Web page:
Caring for Wounded Service Members and Their Care-givers
Special thoughts of our military service members and our veterans come to the minds of many of us, especially during this holiday season. The war against terrorism continues across the seas. Domestically, counter-terrorism strategies are constantly being revised to keep us safe. Still, soldiers are returning to their homes with severe injuries with lifetime residual effects.
The USA Today on Dec. 7 had an excellent opinion piece by Sarah Verardo, CEO of The Independence Fund, an advocacy group for veterans and caregivers, that is especially poignant for all of us.
Titled “I’m in a battle to support my husband,” Ms. Verardo shares what it’s like to care for her husband who stepped on an improvised explosive device (IED) eight years ago and lost his left leg and much of his left arm, barely surviving.
“Mike’s war was finally over,” she says of her husband, “But mine would be fought on the home front. I was going to have to battle for him.”
She goes on to say that her life is complicated with three young children, work, house care issues, and “a husband who needs assistance in everything from dressing, to getting cleaned and ready, to planning the day. Every day, I am constantly thinking for two people.” (And really, for five).
While there is some assistance for caregivers through the Department of Veterans Affairs, life still is difficult.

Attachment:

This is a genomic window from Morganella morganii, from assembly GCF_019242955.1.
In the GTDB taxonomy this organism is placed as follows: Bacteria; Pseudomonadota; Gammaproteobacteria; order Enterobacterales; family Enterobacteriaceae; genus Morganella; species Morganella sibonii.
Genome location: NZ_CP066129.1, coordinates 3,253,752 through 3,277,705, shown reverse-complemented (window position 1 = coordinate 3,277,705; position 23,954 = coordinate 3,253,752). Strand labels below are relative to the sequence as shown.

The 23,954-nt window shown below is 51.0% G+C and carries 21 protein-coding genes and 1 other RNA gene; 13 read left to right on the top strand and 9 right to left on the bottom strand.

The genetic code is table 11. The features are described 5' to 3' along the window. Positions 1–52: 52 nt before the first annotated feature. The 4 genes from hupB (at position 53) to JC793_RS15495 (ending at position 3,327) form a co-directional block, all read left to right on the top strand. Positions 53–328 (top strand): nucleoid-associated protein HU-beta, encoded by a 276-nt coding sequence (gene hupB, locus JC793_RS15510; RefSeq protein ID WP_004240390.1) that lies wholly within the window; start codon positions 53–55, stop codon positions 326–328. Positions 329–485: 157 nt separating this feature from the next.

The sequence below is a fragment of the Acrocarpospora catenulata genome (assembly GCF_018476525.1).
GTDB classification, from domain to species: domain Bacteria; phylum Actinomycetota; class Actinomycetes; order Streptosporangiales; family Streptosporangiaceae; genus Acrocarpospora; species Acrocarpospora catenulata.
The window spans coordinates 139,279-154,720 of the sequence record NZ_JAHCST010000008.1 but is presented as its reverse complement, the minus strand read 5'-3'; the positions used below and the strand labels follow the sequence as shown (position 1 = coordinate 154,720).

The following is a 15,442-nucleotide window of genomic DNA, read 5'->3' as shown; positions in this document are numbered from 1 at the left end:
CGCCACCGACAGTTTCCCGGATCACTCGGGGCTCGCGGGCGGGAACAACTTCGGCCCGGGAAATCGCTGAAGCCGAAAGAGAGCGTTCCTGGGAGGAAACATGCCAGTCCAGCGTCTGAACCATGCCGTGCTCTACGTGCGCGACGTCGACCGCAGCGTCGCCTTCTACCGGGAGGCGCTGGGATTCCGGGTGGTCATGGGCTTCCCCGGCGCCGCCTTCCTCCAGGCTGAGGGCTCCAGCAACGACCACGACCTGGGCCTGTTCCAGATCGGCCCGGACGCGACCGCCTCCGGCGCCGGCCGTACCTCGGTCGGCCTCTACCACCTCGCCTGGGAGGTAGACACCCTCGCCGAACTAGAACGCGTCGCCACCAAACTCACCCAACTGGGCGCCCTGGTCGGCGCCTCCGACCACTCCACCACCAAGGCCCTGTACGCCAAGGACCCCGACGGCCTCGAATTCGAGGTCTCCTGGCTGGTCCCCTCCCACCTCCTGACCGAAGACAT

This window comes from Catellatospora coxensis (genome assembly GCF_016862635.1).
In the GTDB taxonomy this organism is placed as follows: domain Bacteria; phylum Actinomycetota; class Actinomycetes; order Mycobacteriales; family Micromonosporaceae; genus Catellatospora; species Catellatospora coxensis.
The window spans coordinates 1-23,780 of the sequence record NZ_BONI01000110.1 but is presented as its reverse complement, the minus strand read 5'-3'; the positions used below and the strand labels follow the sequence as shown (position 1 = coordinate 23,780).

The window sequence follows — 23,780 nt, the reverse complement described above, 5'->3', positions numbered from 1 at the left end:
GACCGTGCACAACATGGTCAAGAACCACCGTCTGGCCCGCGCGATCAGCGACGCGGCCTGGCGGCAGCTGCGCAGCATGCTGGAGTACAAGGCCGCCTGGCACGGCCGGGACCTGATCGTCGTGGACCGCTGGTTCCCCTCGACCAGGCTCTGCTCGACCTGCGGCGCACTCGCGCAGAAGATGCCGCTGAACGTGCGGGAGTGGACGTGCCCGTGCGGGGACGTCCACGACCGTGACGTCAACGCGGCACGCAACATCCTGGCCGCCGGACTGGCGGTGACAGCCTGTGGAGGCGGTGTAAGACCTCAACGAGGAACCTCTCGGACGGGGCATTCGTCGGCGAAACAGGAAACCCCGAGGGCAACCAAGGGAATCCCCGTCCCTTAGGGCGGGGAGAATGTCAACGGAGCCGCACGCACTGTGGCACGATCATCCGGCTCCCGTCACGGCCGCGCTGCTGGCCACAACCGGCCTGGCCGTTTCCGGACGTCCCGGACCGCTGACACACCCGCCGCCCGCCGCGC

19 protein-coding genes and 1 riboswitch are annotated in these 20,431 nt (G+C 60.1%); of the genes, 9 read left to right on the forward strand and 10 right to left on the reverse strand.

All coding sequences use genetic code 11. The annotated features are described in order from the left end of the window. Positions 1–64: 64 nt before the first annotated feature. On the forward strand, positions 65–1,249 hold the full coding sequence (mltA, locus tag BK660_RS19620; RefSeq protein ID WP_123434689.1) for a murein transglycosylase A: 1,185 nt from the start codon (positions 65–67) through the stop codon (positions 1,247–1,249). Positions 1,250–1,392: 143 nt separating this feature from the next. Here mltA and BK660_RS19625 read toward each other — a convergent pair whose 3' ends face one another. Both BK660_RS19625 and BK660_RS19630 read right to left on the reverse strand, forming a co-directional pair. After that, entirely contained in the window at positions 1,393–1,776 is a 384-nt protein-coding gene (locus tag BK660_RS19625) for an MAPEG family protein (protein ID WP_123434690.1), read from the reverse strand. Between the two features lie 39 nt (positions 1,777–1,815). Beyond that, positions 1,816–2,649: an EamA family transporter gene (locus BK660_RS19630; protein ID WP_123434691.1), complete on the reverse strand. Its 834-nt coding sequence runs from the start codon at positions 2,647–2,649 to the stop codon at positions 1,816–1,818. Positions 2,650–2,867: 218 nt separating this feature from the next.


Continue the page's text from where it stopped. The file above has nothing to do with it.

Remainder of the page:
“Securing caregiver status can be a nightmare. VA guidelines dictate that the maximum wait for approval should be 45 days. But more than half of veteran caregivers wait three to six months. . . . The VA has been known to drop caregivers without explanation.”
So what can we do? Ms. Verardo ends by saying
“There’s a role for the average civilian, too. My advice? Don’t ask how you can help — just do it. Help with transport for veterans, bring over a home-cooked meal, or drop off basic essentials — caregivers are in survival mode, and receiving help without having to ask for it is the biggest gift. My husband paid a huge price in service of his country. It is the honor of my lifetime to take care of him. But the caregivers now waging the war at home must be remembered, too.”
Locally, the Broomfield American Legion Post 58 family is working hard to help our military, our veterans, and their caregivers.
Contact me at 303-916-5123 or email@example.com to help us help veterans. From cooking, to knitting, to transportation, to visiting with PTSD patients, to writing to Congress (and so much more), we are here to serve.
There is a vacancy for your help in whatever arena your time and talents can serve. Call us and inquire. No obligation is necessary!
Jan Peticolas is president of the Broomfield American Legion Auxiliary, Unit 58